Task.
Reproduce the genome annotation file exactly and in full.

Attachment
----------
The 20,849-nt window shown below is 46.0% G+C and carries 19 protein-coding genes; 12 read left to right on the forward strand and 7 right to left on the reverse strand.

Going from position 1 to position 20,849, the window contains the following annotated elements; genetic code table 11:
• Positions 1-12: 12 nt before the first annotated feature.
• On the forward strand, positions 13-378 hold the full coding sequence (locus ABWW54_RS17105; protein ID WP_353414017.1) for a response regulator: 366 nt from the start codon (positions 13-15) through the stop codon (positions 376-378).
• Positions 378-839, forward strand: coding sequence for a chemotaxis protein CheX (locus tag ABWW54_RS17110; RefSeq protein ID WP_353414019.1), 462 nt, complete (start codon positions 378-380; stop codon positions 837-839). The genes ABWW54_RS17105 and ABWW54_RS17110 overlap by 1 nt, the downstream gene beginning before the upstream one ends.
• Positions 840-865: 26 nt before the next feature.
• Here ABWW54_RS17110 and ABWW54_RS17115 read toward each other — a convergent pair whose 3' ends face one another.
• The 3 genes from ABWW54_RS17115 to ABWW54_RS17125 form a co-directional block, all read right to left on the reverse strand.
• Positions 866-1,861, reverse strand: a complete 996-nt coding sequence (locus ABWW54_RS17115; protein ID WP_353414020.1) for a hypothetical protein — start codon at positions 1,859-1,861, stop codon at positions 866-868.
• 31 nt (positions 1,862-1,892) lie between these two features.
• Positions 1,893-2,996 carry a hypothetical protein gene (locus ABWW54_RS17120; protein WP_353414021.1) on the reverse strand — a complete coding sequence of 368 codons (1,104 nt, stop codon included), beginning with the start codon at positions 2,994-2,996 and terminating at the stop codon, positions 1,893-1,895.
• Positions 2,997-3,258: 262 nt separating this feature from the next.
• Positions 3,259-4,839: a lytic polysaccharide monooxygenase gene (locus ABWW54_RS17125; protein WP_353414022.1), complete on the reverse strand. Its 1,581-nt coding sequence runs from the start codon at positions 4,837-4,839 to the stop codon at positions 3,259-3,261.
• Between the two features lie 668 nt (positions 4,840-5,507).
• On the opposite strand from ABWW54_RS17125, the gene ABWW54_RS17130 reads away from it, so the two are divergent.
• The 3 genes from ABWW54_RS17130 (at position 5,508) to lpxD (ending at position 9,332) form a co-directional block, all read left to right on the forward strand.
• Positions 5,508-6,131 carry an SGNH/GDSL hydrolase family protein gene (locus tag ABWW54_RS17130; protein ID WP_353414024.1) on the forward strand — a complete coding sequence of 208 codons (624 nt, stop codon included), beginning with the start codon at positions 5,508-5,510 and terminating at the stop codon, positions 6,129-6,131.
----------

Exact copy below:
The 20,849-nt window shown below is 46.0% G+C and carries 19 protein-coding genes; 12 read left to right on the forward strand and 7 right to left on the reverse strand.

Going from position 1 to position 20,849, the window contains the following annotated elements; genetic code table 11:
• Positions 1-12: 12 nt before the first annotated feature.
• On the forward strand, positions 13-378 hold the full coding sequence (locus ABWW54_RS17105; protein ID WP_353414017.1) for a response regulator: 366 nt from the start codon (positions 13-15) through the stop codon (positions 376-378).
• Positions 378-839, forward strand: coding sequence for a chemotaxis protein CheX (locus tag ABWW54_RS17110; RefSeq protein ID WP_353414019.1), 462 nt, complete (start codon positions 378-380; stop codon positions 837-839). The genes ABWW54_RS17105 and ABWW54_RS17110 overlap by 1 nt, the downstream gene beginning before the upstream one ends.
• Positions 840-865: 26 nt before the next feature.
• Here ABWW54_RS17110 and ABWW54_RS17115 read toward each other — a convergent pair whose 3' ends face one another.
• The 3 genes from ABWW54_RS17115 to ABWW54_RS17125 form a co-directional block, all read right to left on the reverse strand.
• Positions 866-1,861, reverse strand: a complete 996-nt coding sequence (locus ABWW54_RS17115; protein ID WP_353414020.1) for a hypothetical protein — start codon at positions 1,859-1,861, stop codon at positions 866-868.
• 31 nt (positions 1,862-1,892) lie between these two features.
• Positions 1,893-2,996 carry a hypothetical protein gene (locus ABWW54_RS17120; protein WP_353414021.1) on the reverse strand — a complete coding sequence of 368 codons (1,104 nt, stop codon included), beginning with the start codon at positions 2,994-2,996 and terminating at the stop codon, positions 1,893-1,895.
• Positions 2,997-3,258: 262 nt separating this feature from the next.
• Positions 3,259-4,839: a lytic polysaccharide monooxygenase gene (locus ABWW54_RS17125; protein WP_353414022.1), complete on the reverse strand. Its 1,581-nt coding sequence runs from the start codon at positions 4,837-4,839 to the stop codon at positions 3,259-3,261.
• Between the two features lie 668 nt (positions 4,840-5,507).
• On the opposite strand from ABWW54_RS17125, the gene ABWW54_RS17130 reads away from it, so the two are divergent.
• The 3 genes from ABWW54_RS17130 (at position 5,508) to lpxD (ending at position 9,332) form a co-directional block, all read left to right on the forward strand.
• Positions 5,508-6,131 carry an SGNH/GDSL hydrolase family protein gene (locus tag ABWW54_RS17130; protein ID WP_353414024.1) on the forward strand — a complete coding sequence of 208 codons (624 nt, stop codon included), beginning with the start codon at positions 5,508-5,510 and terminating at the stop codon, positions 6,129-6,131.